The list of brutal foreign leaders the United States has supported or compromised with for its interests is long and includes the likes of Josef Stalin, the Shah of Iran, Sadaam Hussein, both Duvaliers in Haiti, Ferdinand Marcos....And that's just the start.

Of all these marriages of convenience, it can be argued that only one provided results that altered the course of history: The uneasy alliance with Stalin's Soviet Union during World War II, which both the Soviets and the Allies needed against the Nazis.

The list of "our S.O.B.'s" has also included recently deposed Egyptian President Hosni Mubarak and many Arab leaders who are now in trouble. And Moammar Khadafi, the Libyan leader, started his waltz with Washington in the years immediately following 9/11.

Part of the United Kingdom, another of the nations whose planes are currently strafing Libya, has had a similar mentality: Witness the decision by the Scottish government in 2009 to release Abdel Baset al-Megrahi, the Libyan man found guilty in the 1988 bombing of a Pan Am flight over Lockerbie, Scotland, that killed 270 people. The argument at the time was that al-Megrahi was dying, but we all know that Mark Twain quote about reports of his death. The oil company BP may have played a role in the release to try to get oil contracts in Libya, so the decision turned out about as well as BP's drilling in the Gulf of Mexico.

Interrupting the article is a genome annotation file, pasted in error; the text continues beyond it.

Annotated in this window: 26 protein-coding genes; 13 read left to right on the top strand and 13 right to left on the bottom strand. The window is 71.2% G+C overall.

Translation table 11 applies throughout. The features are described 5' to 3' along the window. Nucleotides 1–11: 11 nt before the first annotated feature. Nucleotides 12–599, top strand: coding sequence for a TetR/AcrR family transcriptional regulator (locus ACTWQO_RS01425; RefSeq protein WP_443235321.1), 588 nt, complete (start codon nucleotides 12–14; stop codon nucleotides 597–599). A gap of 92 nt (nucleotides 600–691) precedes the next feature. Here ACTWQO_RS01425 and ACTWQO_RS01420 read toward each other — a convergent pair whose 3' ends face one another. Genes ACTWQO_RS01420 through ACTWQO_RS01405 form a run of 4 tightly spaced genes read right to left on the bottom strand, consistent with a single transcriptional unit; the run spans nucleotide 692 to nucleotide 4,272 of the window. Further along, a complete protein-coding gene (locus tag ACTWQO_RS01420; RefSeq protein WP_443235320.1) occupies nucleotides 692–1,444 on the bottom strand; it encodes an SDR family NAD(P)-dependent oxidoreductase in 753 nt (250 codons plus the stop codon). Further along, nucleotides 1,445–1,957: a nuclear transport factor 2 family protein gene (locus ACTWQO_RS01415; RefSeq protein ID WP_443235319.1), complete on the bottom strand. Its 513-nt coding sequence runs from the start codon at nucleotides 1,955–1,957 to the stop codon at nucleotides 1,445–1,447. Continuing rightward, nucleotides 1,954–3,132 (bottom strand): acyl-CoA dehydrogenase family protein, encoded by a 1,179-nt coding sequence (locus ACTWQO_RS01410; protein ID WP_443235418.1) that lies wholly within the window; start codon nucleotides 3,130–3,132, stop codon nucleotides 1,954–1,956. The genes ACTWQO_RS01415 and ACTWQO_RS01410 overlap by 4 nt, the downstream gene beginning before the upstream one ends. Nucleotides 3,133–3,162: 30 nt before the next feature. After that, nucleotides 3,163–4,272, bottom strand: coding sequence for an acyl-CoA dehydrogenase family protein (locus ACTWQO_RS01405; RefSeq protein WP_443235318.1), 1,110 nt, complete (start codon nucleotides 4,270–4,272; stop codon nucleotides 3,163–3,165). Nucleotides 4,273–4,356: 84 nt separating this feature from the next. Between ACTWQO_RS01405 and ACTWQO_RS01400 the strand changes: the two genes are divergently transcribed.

Marriages of convenience almost never work, and current events are proving that.

President Barack Obama has proven himself ready to think about different ways for the United States to conduct foreign policy with his calls for countries to abide by the wills of their people. It's time to find out how this country and others would do if the United States stopped supporting "our S.O.B.s."

Thursday, March 17, 2011

March 17: What Miami-Dade Reforms Should - and Shouldn't - Include

By Sylvia Gurinsky

Man, did the voters in Miami-Dade County ever speak.

To have 88 percent of those who voted decide to throw out both Mayor Carlos Alvarez and Commissioner Natacha Seijas goes beyond a mandate. Everyone who has an opinion about this issue is mulling what it means.